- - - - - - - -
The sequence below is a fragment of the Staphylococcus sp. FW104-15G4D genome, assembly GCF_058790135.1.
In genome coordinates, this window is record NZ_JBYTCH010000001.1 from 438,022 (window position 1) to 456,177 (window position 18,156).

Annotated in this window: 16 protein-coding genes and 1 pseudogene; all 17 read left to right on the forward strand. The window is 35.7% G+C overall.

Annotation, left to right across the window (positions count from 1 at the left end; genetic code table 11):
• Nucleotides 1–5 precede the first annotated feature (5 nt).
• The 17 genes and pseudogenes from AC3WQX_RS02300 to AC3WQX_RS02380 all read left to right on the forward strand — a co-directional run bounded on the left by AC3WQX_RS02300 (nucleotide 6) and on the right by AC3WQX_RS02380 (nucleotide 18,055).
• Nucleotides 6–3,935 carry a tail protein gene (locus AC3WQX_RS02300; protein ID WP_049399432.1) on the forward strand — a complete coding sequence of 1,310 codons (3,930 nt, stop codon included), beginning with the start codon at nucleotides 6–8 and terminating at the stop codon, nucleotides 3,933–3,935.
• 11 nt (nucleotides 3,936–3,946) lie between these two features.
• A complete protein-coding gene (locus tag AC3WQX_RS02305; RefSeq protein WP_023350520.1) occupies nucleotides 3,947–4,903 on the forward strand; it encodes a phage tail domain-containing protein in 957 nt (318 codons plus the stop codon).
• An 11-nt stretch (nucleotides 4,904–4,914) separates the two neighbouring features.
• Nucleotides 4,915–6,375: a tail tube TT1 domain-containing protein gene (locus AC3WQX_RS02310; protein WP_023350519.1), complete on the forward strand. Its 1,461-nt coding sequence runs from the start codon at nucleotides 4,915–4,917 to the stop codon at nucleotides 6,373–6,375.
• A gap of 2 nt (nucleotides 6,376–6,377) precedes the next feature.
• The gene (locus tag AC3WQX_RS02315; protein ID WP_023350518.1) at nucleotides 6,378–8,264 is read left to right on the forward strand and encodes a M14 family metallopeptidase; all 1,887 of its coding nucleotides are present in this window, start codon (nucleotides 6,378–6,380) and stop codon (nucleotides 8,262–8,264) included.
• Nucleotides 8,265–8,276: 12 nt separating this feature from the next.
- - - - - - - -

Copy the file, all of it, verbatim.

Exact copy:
The sequence below is a fragment of the Staphylococcus sp. FW104-15G4D genome, assembly GCF_058790135.1.
In genome coordinates, this window is record NZ_JBYTCH010000001.1 from 438,022 (window position 1) to 456,177 (window position 18,156).

Annotated in this window: 16 protein-coding genes and 1 pseudogene; all 17 read left to right on the forward strand. The window is 35.7% G+C overall.

Annotation, left to right across the window (positions count from 1 at the left end; genetic code table 11):
• Nucleotides 1–5 precede the first annotated feature (5 nt).
• The 17 genes and pseudogenes from AC3WQX_RS02300 to AC3WQX_RS02380 all read left to right on the forward strand — a co-directional run bounded on the left by AC3WQX_RS02300 (nucleotide 6) and on the right by AC3WQX_RS02380 (nucleotide 18,055).
• Nucleotides 6–3,935 carry a tail protein gene (locus AC3WQX_RS02300; protein ID WP_049399432.1) on the forward strand — a complete coding sequence of 1,310 codons (3,930 nt, stop codon included), beginning with the start codon at nucleotides 6–8 and terminating at the stop codon, nucleotides 3,933–3,935.
• 11 nt (nucleotides 3,936–3,946) lie between these two features.
• A complete protein-coding gene (locus tag AC3WQX_RS02305; RefSeq protein WP_023350520.1) occupies nucleotides 3,947–4,903 on the forward strand; it encodes a phage tail domain-containing protein in 957 nt (318 codons plus the stop codon).
• An 11-nt stretch (nucleotides 4,904–4,914) separates the two neighbouring features.
• Nucleotides 4,915–6,375: a tail tube TT1 domain-containing protein gene (locus AC3WQX_RS02310; protein WP_023350519.1), complete on the forward strand. Its 1,461-nt coding sequence runs from the start codon at nucleotides 4,915–4,917 to the stop codon at nucleotides 6,373–6,375.
• A gap of 2 nt (nucleotides 6,376–6,377) precedes the next feature.
• The gene (locus tag AC3WQX_RS02315; protein ID WP_023350518.1) at nucleotides 6,378–8,264 is read left to right on the forward strand and encodes a M14 family metallopeptidase; all 1,887 of its coding nucleotides are present in this window, start codon (nucleotides 6,378–6,380) and stop codon (nucleotides 8,262–8,264) included.
• Nucleotides 8,265–8,276: 12 nt separating this feature from the next.